London Home Prices Set for First Annual Drop Since 2009

London house prices are set to fall for the first time since 2009 next year as a lack of affordability and proposals for a so-called mansion tax deter buyers, the Centre for Economics and Business Research said.

Values will slip 2.6 percent after surging 17 percent in 2014, the CEBR said in a statement today. Nationally, prices will decline 0.8 percent after rising 7.8 percent as the prospect of higher interest rates quells demand, it said.

The forecasts underscore signs of a loss of momentum in Britain’s housing market after record-low borrowing costs and improving confidence propelled prices to all-time highs. The pound’s appreciation will also hurt demand for London property by curbing purchases from overseas buyers, the CEBR said.

“The London housing market is being hit by a double whammy of reduced domestic and overseas demand,” Douglas McWilliams, executive chairman at CEBR, said. “London property is no longer as attractive an investment as it was a few years ago. In addition, fears of a future mansion tax are eroding the U.K.’s international safe haven status. This will bring down prices at the top end.”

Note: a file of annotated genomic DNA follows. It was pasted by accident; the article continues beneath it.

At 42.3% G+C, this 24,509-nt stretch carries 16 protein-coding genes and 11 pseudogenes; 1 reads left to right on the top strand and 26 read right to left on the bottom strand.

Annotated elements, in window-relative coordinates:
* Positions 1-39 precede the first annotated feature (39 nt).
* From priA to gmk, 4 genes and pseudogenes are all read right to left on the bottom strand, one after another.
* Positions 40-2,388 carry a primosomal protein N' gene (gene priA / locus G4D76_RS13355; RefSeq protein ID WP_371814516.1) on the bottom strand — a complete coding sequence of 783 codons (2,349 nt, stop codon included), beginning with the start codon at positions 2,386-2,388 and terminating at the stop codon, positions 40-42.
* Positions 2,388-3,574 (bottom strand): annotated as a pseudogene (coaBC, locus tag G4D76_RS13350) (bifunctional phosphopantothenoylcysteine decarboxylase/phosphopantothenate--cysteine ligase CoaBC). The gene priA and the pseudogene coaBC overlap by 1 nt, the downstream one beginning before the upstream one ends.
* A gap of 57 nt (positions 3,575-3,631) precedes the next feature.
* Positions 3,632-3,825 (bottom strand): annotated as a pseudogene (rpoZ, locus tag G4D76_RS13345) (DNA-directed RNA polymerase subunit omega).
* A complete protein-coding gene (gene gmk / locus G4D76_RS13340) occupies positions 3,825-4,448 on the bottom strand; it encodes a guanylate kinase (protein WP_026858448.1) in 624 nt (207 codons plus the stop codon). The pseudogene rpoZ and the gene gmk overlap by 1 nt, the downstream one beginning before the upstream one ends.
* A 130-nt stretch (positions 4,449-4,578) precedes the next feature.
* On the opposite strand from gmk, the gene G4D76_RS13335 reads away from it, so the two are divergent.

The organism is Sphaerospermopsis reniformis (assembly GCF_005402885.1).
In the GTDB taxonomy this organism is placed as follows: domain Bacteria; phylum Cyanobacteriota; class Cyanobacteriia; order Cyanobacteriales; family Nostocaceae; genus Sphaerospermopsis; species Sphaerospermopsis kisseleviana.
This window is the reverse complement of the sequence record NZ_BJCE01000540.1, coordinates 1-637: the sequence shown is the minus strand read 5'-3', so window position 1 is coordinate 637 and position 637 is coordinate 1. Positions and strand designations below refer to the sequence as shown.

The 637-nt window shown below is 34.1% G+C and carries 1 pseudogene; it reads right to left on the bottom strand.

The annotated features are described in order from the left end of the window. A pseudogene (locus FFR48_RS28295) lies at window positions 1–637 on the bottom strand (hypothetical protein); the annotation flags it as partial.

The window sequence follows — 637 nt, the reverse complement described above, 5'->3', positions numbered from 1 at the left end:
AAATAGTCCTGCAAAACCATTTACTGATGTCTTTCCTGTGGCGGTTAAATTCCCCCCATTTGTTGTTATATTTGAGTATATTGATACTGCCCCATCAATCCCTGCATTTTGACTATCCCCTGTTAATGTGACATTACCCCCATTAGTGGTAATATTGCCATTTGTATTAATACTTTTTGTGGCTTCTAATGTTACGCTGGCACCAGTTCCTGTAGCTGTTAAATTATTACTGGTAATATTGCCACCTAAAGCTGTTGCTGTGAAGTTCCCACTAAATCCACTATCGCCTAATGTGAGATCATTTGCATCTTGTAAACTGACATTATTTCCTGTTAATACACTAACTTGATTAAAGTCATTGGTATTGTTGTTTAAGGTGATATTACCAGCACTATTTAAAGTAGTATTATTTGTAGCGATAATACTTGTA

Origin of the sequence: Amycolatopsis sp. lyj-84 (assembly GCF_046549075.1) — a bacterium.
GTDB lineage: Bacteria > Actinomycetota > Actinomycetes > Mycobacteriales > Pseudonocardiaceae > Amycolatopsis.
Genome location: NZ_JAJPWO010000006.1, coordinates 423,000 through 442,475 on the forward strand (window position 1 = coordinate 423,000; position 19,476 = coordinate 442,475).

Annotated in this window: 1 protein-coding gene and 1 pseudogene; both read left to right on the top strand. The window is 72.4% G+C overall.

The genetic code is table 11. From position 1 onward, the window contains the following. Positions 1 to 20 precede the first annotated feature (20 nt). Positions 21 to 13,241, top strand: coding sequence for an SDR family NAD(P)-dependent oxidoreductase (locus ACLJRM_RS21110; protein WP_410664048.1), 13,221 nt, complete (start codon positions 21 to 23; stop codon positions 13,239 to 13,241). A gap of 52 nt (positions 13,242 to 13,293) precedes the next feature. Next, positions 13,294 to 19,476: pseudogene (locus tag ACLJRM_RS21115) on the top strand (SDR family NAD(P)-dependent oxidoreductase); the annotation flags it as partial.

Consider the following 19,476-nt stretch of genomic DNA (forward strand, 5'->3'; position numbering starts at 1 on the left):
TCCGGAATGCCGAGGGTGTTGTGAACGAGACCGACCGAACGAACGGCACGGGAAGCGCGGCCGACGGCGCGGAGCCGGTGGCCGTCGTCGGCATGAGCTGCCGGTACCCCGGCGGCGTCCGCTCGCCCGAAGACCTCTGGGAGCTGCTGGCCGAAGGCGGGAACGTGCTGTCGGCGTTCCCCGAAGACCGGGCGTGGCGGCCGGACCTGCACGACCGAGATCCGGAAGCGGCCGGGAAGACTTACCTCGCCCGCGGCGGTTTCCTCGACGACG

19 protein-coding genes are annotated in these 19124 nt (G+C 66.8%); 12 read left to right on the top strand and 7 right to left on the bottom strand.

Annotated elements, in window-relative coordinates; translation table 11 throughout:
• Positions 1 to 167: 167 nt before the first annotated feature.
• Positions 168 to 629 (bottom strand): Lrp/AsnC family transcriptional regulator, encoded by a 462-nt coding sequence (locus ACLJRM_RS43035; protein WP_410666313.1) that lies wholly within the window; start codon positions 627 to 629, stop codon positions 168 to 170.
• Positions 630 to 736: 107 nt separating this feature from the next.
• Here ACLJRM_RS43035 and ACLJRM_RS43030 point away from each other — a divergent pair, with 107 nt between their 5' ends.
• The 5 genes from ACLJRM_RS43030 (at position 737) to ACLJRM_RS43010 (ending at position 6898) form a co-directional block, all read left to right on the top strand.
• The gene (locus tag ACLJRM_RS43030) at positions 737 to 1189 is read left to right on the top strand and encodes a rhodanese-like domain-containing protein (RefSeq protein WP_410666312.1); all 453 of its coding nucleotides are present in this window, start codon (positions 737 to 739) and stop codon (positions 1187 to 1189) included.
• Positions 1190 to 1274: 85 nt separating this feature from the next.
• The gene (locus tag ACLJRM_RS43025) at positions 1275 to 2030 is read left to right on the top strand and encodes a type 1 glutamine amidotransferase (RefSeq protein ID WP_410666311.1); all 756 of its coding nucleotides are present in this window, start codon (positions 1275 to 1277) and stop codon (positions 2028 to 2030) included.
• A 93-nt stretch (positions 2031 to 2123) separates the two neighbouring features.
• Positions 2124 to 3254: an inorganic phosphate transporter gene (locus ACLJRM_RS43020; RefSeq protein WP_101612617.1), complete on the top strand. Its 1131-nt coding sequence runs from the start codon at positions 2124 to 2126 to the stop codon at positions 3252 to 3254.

British property is at a “turning point” after Bank of England financial-stability officials took steps to prevent property overheating and mortgage lenders introduced stringent affordability tests, the CEBR said. U.K. opposition leader Ed Miliband last month set out plans to levy a tax on properties valued at more than 2 million pounds ($3.2 million) should his party win the general election next year.

London Falling

U.K. values dipped in September, Nationwide Building Society said last week, while a separate report from Hometrack Ltd. showed London prices fell for the first time in almost two years.

“High deposit requirements and concerns about future rate rises are starting to take steam out of the U.K. housing market,” Scott Corfe, an economist at CEBR, said. “Price falls next year will be modest and we shouldn’t be too worried about this –- we are not anticipating a crash. The market is adjusting after getting ahead of itself at the start of 2014.”

One of the factors behind the surge in demand has been the country’s low borrowing costs. While economists predict the BOE’s Monetary Policy Committee will vote to keep its benchmark interest rate at a record-low 0.5 percent this week, some forecast an increase by February as the economy improves. Officials are set to meet tomorrow and Oct. 8 and will announce their latest decision at noon in London on Oct. 9.

Signs of cooling property demand may ease concern that the market is overheating, leading to an unsustainable increase in debt. The central bank’s Financial Policy Committee said last week that it had asked the government for more powers to limit mortgage lending after already seeking to curb riskier lending with loan-to-income caps.

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